imageAnna Francis is almost 12, when she was younger she had a mother and a brother as well as her father. They all lived together in the most beautiful city in the world. Now it is 1929, her mother and brother are dead. She and her father live in a tall old house in Oxford and she just has her doll for company.

She sees a fight that ends in a murder, then she stumbles across a community of gypsies. One of their number guides her home but before long she finds herself searching for the gypsy community again. Looking for a new home and protection from an ancient evil that seems to be following her.

If you enjoy Philip Pullman’s writing there’s a damn good chance you’ll enjoy this. I was a little unsure at the very beginning – Anna’s voice seemed a little young to me and althouth this is a young adult book I worried it might be pitched a little younger than I had thought. That wouldn’t have made it a bad book by any means, but it would have made it a little less enjoyable for me!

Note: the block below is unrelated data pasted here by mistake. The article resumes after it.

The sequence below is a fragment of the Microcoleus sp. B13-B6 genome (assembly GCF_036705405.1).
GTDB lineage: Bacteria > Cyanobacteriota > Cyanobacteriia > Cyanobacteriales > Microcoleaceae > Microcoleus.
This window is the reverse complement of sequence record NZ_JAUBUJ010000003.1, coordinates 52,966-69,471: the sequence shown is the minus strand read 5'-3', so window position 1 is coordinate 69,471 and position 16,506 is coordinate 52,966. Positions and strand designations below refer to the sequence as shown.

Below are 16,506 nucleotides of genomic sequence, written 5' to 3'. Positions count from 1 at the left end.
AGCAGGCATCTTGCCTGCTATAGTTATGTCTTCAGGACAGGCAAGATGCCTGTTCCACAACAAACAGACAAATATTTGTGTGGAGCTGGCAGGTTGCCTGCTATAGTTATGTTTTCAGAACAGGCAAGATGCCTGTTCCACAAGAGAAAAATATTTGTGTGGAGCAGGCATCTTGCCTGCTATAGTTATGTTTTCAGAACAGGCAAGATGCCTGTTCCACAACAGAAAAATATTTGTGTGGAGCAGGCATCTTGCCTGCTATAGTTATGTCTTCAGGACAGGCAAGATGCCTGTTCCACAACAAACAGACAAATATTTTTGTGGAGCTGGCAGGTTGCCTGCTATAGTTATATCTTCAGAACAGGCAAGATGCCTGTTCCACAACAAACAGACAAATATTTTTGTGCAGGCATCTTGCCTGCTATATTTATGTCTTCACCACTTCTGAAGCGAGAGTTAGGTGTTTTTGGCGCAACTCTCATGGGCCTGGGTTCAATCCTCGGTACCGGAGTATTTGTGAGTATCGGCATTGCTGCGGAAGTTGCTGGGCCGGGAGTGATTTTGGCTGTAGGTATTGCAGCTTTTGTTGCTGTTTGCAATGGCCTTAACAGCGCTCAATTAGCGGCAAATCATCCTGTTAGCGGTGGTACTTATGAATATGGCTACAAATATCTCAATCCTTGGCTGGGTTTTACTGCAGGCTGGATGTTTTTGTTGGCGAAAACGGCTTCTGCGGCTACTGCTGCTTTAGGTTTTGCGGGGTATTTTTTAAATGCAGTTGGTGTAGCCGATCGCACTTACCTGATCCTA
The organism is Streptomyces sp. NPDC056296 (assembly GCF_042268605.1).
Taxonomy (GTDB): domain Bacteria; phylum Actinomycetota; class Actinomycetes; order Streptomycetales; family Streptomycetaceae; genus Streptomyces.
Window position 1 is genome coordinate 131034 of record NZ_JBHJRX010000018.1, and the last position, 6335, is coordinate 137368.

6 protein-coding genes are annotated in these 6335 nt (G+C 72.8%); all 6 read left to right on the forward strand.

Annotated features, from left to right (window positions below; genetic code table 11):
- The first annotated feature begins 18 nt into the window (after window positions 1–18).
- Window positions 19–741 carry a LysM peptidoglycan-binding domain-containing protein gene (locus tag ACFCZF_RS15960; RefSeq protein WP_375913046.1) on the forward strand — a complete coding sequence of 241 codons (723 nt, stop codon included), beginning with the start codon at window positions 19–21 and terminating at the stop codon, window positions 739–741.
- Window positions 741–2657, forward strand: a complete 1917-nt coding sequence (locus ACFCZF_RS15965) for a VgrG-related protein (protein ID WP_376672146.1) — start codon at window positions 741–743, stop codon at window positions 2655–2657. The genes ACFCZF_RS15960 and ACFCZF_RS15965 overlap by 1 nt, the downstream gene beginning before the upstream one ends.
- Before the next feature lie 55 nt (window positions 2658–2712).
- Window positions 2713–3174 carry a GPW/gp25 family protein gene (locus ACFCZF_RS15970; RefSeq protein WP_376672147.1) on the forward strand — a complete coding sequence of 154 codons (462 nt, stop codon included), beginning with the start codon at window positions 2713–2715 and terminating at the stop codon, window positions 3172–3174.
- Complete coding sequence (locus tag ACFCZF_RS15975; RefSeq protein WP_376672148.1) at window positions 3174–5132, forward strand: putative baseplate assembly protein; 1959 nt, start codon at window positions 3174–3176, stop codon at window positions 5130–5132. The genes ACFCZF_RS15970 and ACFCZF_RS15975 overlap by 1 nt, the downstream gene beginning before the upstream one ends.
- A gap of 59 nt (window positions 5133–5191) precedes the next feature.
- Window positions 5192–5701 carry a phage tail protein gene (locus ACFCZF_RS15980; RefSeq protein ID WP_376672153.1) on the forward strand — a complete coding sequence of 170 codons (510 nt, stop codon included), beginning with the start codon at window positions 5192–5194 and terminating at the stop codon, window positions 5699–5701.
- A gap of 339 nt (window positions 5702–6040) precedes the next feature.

But Anna’s voice, and the author’s writing settles into a richer, moe mature voice quite early and from then on I was hooked. The atmosphere of the setting is pervasive and the characters are magnetic. I would have read it in one sitting if I could, as it was I read it in two!

It’s not quite as masterfull as Philip Pullman, but well worth a read and I’ll be looking out for his next book! It would also translate well to screen – I can see it having a gorgeous steampunk styling!

4 Bites

NB I received a free copy of this book through NetGalley in return for an honest review. The BookEaters always write honest reviews

GemBookEater
I was reading before I started school and I have no plans to stop now! I usually have at least two books on the go at once, one non-fiction and one fiction. I like reading books based in reality that flick open the doors to the mysteries of the heart or of the spirit.

Returning Eden by Maria Mellins

imageThe fact that this book is described as a  “gothic ocean mystery” intrigued me straight away. Often we think of the sea as sparkling and sunshiny so this promised something that would embrace it’s depths rather than its shallows!

Eden and her family left the remote island of Cantillon, and her best friend Dylan, suddenly when she was just a child. But now she’s back and starting college much to the chagrin of her parents.